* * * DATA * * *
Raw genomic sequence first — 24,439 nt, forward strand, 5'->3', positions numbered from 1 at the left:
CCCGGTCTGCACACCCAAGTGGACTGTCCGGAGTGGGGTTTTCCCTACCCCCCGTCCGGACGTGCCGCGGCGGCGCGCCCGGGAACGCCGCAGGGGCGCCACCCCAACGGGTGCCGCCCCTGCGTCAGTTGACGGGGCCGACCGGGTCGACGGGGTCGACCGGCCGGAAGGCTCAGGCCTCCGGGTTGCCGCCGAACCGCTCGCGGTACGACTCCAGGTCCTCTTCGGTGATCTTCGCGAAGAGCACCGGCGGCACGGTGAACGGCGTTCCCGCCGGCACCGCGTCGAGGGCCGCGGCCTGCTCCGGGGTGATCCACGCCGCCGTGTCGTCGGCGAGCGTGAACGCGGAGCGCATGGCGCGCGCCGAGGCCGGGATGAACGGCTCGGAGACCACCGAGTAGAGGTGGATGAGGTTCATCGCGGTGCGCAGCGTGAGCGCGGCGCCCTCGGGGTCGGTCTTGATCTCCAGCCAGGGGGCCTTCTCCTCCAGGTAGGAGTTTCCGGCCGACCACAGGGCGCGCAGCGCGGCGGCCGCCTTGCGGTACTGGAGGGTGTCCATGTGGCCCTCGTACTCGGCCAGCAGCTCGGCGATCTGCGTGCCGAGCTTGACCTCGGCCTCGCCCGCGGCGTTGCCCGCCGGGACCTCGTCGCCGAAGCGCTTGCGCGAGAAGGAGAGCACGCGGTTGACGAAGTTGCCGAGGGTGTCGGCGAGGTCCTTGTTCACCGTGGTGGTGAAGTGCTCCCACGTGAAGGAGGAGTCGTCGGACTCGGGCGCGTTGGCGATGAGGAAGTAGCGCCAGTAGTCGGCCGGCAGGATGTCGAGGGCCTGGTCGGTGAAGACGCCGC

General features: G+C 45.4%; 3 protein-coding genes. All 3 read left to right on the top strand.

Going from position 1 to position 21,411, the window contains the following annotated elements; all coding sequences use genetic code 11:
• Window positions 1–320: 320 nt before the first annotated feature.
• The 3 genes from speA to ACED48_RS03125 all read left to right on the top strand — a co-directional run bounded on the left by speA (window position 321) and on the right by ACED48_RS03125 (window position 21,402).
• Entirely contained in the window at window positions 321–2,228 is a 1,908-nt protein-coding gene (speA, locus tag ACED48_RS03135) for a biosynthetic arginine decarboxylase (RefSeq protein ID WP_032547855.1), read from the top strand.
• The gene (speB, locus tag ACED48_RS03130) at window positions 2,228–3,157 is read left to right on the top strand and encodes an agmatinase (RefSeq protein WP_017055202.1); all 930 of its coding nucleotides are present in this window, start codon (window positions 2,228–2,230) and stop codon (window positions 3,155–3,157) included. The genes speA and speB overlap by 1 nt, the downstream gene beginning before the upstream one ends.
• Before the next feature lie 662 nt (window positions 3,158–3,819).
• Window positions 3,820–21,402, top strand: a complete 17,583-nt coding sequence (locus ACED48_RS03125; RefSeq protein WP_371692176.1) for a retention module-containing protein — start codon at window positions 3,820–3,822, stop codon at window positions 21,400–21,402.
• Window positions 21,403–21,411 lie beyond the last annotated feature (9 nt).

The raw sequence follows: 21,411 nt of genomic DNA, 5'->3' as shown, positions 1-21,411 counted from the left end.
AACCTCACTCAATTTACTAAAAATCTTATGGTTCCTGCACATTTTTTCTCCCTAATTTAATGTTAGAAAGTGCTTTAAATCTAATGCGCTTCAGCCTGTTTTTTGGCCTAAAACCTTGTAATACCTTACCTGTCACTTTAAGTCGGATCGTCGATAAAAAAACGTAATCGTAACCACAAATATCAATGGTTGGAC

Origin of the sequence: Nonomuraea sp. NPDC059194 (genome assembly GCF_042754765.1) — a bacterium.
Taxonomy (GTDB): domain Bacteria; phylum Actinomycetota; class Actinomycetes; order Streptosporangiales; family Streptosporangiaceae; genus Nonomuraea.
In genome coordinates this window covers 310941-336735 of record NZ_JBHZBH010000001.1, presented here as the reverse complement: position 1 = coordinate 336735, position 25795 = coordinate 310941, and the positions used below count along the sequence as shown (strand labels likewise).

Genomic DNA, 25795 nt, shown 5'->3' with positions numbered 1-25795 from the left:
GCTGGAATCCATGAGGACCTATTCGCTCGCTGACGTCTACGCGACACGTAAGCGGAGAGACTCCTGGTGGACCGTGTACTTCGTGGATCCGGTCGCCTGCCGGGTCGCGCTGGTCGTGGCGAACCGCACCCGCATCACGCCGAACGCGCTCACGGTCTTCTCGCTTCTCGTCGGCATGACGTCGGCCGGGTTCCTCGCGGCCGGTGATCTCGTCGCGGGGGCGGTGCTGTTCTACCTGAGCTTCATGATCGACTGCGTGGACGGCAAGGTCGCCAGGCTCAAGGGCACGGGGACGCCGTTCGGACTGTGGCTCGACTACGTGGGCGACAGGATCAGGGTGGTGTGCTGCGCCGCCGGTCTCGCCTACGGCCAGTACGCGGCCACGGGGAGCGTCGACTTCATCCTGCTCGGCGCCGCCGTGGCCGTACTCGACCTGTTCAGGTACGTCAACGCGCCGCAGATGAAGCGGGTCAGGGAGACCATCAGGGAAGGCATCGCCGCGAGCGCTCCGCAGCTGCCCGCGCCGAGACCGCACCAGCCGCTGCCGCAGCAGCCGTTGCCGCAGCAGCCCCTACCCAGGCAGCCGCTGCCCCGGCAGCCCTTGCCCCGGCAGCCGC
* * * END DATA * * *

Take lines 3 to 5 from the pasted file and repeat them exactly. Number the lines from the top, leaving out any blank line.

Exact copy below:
General features: G+C 45.4%; 3 protein-coding genes. All 3 read left to right on the top strand.

Going from position 1 to position 21,411, the window contains the following annotated elements; all coding sequences use genetic code 11:
• Window positions 1–320: 320 nt before the first annotated feature.